Ab-Soul Freestyles & Breaks Down His Exceptional BARS For Ras Kass (Video)
Today (December 9), Ab-Soul released Do What Thou Wilt, his first solo album in two years. He stopped by Sway in the Morning to discuss the new LP, and the interview included a very special guest in the form of Ras Kass, who called in to hear a Soulo record he unknowingly inspired, way back in 1996. It wouldn’t be a proper showcase of Ab-Soul’s talent without a freestyle, and Heads are treated to a heaping serving of healthy bars from the TDE MC.
At the top of the interview, Sway asks Soulo to expand upon the album’s title, bringing up some of the backstory behind the title phrase, which comes from occultist writer and thinker, Aleister Crowley, famously interested in satanism and other dark arts. “You’re the first one to bring up the satan thing, and I’m so glad you did,” Soulo tells Sway, “’cause you know it’s all church with me.” He continues, “Do What Thou Wilt immediately sounds like ‘free will’ in Old English. Aleister Crowley has been influential throughout music and entertainment, and ideology and philosophy, journalism,” he explains of the inspiration behind the album’s title. “[It’s a quote from] one of his books, The Book of the Law. The quote that stood out to me was ‘the righteous will remain righteous, the filthy will remain filthy,'” he shares, before adding “I cannot deny his influence. He’s been linked with a lot of wicked, ill, satanic, evil, occultish type things. But he also acknowledges that the righteous will remain righteous, and the filthy will remain filthy. So him acknowledging that, alone, lets me still ask ‘what would Jesus do?'” Sway follows up by saying “so you’re not worshiping Satan, basically” and Ab brushes that off, saying, simply, “Nah.”
Sway turns the conversation to one of DWTW‘s “Threatening Nature,” which Soulo explains is “an exact recreation of [Ras Kass’s] ‘Nature of the Threat.'” Taking a cue from a breakout 1996 record from a fellow Carson, California wordsmith, Soulo takes a similar approach in lyrical complexity, but he shares with Sway et al that he didn’t play it for his idol before releasing it. “I wanted him to hear it like everybody else,” he explains, which is when he learns that he’s about to have his chance to play it for him. At the 12:13 mark, Ras Kass hops on the phone and joins in on the conversation, first explaining that his 1996 song was meant to be an exercise in understanding the patterns of White supremacy he noticed were happening throughout history.”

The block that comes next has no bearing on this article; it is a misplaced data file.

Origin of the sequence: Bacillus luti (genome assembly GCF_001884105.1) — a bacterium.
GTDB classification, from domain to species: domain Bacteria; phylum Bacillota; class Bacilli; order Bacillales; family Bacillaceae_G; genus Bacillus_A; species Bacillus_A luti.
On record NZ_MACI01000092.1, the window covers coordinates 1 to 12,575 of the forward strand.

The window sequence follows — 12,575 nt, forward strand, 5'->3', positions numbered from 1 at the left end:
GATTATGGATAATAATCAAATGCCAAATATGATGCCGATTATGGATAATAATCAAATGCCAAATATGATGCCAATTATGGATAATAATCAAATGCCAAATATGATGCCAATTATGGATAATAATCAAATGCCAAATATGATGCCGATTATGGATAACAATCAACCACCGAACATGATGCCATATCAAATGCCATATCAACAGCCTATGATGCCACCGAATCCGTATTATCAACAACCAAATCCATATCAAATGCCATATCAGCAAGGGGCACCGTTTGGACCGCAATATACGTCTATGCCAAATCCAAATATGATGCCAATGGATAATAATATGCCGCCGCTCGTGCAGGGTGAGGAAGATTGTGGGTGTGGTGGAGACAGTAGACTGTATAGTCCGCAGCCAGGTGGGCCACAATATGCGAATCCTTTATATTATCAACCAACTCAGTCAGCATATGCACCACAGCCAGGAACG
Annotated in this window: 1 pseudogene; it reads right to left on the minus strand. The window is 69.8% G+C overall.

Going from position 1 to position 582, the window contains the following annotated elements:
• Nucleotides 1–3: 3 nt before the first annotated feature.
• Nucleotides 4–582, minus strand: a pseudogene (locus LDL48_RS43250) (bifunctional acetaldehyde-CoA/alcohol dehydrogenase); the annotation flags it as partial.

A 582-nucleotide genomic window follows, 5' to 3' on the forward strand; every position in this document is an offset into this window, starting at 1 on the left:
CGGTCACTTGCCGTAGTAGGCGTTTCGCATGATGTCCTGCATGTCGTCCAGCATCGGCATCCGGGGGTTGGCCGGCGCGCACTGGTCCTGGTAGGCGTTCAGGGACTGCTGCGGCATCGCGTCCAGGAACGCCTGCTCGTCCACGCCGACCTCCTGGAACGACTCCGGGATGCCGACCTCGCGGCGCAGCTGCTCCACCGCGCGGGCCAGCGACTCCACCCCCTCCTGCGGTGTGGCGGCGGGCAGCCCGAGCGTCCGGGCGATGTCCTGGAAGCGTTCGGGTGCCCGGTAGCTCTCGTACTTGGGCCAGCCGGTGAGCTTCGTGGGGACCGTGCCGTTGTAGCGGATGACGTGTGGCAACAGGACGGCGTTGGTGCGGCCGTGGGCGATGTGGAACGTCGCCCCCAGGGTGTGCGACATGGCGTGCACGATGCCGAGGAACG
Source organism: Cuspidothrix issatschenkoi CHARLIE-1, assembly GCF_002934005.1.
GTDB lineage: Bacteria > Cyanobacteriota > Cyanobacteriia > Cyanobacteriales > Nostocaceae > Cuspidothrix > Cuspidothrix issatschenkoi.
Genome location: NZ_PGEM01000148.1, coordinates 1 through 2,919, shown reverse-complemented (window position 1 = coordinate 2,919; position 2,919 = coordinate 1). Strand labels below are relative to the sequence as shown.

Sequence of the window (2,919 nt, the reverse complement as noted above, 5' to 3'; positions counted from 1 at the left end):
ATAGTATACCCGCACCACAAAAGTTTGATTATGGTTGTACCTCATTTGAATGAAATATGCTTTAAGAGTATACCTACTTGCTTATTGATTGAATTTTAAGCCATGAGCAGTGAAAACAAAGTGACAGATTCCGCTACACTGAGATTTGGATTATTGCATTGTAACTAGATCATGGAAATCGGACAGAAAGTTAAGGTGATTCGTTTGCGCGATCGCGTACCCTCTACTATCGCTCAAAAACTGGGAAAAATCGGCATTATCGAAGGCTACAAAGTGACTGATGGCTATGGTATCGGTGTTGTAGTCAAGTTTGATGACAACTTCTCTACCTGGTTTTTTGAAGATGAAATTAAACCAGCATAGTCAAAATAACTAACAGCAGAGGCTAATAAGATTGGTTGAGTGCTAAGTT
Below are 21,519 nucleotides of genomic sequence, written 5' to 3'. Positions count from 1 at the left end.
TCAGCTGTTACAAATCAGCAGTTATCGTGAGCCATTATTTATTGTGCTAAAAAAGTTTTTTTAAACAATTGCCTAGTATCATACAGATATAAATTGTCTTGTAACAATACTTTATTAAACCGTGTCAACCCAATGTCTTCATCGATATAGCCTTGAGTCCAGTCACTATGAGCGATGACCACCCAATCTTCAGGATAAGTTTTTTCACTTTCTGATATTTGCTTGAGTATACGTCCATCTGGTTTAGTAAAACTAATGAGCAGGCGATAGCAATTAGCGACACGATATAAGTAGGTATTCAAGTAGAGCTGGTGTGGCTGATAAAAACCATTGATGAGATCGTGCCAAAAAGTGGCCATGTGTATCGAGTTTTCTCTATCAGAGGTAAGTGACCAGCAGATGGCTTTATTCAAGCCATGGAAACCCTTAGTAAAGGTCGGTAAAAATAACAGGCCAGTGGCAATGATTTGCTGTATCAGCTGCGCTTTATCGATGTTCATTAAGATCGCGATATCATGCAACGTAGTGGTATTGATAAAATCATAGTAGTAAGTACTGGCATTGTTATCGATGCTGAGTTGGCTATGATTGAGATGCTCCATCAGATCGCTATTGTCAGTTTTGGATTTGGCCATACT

For several minutes thereafter, Ab breaks down “Threatening Nature” bar-by-bar with Sway’s direction, and what ensues is a brilliant example of inter-generational Hip-Hop artists communicating with one another through lyrics. Some of the bars Sway asks Soulo to focus on include “Way back when I was in grade school, I learned about history. But what about her story—did anybody ask?,” “you tryna fuck a model, when I’m tryin’ to deflower Queen Elizabeth,” “We went from pickin’ cotton for men in wigs and stockings to liberation and renaissance – what is this nonsense?!,” and “you singin’ hymns in church, I’m lookin’ for the hers/In 66 books in the Bible, they ain’t let a lady say one word.”
At the 28:00 mark, Ab goes into an acappella freestyle, and Heads will not be surprised to learn it is chock-full of bars, both cerebral and absurd (including the particularly memorable “cows jumping over moons, I’m Dr. Seuss with lots of loot/plethora of Betty Boops in my call log/I caught Mother Goose milly rockin’ at the slut walk“).
Elsewhere in the interview, Ab-Soul explains why DWTW “is a woman-appreciation album,” explains his personal religious views, his favorite verse of his own, and more.